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A Beginner's Guide To LVM - Page 9

Now we do the same process again, this time replacing /dev/sdc and /dev/sde:

mdadm --manage /dev/md0 --fail /dev/sdc1
mdadm --manage /dev/md0 --remove /dev/sdc1
mdadm --manage /dev/md1 --fail /dev/sde1
mdadm --manage /dev/md1 --remove /dev/sde1

fdisk /dev/sdc
fdisk /dev/sde

mdadm --manage /dev/md0 --add /dev/sdc1
mdadm --manage /dev/md1 --add /dev/sde1

cat /proc/mdstat

Wait until the synchronization has finished.

Next we create the RAID arrays /dev/md2 from /dev/sdb2 and /dev/sdc2 as well as /dev/md3 from /dev/sdd2 and /dev/sde2.

mdadm --create /dev/md2 --auto=yes -l 1 -n 2 /dev/sdb2 /dev/sdc2

server1:~# mdadm --create /dev/md2 --auto=yes -l 1 -n 2 /dev/sdb2 /dev/sdc2
mdadm: array /dev/md2 started.

mdadm --create /dev/md3 --auto=yes -l 1 -n 2 /dev/sdd2 /dev/sde2

server1:~# mdadm --create /dev/md3 --auto=yes -l 1 -n 2 /dev/sdd2 /dev/sde2
mdadm: array /dev/md3 started.

The new RAID arrays must be synchronized before we go on, so you should check

cat /proc/mdstat

server1:~# cat /proc/mdstat
Personalities : [linear] [multipath] [raid0] [raid1] [raid5] [raid4] [raid6] [raid10]
md3 : active raid1 sde2[1] sdd2[0]
      59464512 blocks [2/2] [UU]
      [=>...................]  resync =  5.1% (3044224/59464512) finish=5.5min speed=169123K/sec

md2 : active raid1 sdc2[1] sdb2[0]
      59464512 blocks [2/2] [UU]
      [=>...................]  resync =  5.5% (3312512/59464512) finish=9.3min speed=100379K/sec

md0 : active raid1 sdc1[0] sdb1[1]
      24418688 blocks [2/2] [UU]

md1 : active raid1 sde1[0] sdd1[1]
      24418688 blocks [2/2] [UU]

unused devices: <none>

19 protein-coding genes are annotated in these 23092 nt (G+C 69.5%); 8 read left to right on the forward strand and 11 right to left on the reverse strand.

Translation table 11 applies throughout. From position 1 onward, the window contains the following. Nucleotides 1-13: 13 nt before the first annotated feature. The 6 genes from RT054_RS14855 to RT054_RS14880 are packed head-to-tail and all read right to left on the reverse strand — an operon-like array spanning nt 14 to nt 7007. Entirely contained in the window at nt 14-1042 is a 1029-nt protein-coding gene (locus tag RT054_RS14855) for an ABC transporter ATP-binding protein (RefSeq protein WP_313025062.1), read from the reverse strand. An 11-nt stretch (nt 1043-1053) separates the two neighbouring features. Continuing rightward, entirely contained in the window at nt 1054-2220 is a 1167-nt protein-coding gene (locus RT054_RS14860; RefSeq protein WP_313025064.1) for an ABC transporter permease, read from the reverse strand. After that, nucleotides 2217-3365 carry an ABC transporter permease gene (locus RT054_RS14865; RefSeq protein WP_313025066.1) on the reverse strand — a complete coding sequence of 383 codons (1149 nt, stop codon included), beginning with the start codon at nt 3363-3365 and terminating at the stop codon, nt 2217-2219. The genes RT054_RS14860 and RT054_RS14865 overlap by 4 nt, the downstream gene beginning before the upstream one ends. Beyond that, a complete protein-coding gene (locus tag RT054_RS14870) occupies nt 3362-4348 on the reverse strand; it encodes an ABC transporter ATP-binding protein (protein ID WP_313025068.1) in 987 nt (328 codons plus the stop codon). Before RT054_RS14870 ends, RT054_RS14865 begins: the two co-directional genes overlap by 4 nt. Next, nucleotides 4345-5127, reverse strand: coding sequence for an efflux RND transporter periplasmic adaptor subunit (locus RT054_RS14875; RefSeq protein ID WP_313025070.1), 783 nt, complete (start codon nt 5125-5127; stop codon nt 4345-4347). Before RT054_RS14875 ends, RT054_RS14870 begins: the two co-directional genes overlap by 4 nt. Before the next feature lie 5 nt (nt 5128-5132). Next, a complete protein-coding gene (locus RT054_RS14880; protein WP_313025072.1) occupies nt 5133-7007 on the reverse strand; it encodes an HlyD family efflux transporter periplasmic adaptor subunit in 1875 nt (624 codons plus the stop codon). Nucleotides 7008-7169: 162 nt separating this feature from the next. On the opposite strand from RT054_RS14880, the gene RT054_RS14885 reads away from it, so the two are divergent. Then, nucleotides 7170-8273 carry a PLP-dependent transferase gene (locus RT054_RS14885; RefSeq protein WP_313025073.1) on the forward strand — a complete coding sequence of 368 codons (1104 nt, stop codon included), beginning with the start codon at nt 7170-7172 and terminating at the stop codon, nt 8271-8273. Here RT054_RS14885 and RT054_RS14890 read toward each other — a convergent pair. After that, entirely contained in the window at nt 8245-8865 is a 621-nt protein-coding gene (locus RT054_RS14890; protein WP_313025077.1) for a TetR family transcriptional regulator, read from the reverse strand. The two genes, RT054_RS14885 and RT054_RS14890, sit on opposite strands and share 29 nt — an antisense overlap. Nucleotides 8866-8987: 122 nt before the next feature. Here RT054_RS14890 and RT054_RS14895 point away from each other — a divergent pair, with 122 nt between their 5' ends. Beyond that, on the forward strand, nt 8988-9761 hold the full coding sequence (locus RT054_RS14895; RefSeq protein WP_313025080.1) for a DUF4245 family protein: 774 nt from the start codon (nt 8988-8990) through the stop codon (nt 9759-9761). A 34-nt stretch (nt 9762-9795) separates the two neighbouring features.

After the synchronization has finished, we prepare /dev/md2 and /dev/md3 for LVM:

pvcreate /dev/md2 /dev/md3

server1:~# pvcreate /dev/md2 /dev/md3
  Physical volume "/dev/md2" successfully created
  Physical volume "/dev/md3" successfully created

and add /dev/md2 and /dev/md3 to our fileserver volume group:

vgextend fileserver /dev/md2 /dev/md3

server1:~# vgextend fileserver /dev/md2 /dev/md3
  Volume group "fileserver" successfully extended

Now let's run our *display commands:

pvdisplay

server1:~# pvdisplay
  --- Physical volume ---
  PV Name               /dev/md0
  VG Name               fileserver
  PV Size               23.29 GB / not usable 0
  Allocatable           yes (but full)
  PE Size (KByte)       4096
  Total PE              5961
  Free PE               0
  Allocated PE          5961
  PV UUID               7JHUXF-1R2p-OjbJ-X1OT-uaeg-gWRx-H6zx3P

  --- Physical volume ---
  PV Name               /dev/md1
  VG Name               fileserver
  PV Size               23.29 GB / not usable 0
  Allocatable           yes
  PE Size (KByte)       4096
  Total PE              5961
  Free PE               18
  Allocated PE          5943
  PV UUID               pwQ5AJ-RwVK-EebA-0Z13-d27d-2IdP-HqT5RW

  --- Physical volume ---
  PV Name               /dev/md2
  VG Name               fileserver
  PV Size               56.71 GB / not usable 0
  Allocatable           yes
  PE Size (KByte)       4096
  Total PE              14517
  Free PE               14517
  Allocated PE          0
  PV UUID               300kTo-evxm-rfmf-90LA-4YOJ-2LG5-t4JHnf

  --- Physical volume ---
  PV Name               /dev/md3
  VG Name               fileserver
  PV Size               56.71 GB / not usable 0
  Allocatable           yes
  PE Size (KByte)       4096
  Total PE              14517
  Free PE               14517
  Allocated PE          0
  PV UUID               LXFSW6-7LQX-ZGGU-dV95-jQgg-TK44-U5JOjO

vgdisplay

server1:~# vgdisplay
  --- Volume group ---
  VG Name               fileserver
  System ID
  Format                lvm2
  Metadata Areas        4
  Metadata Sequence No  26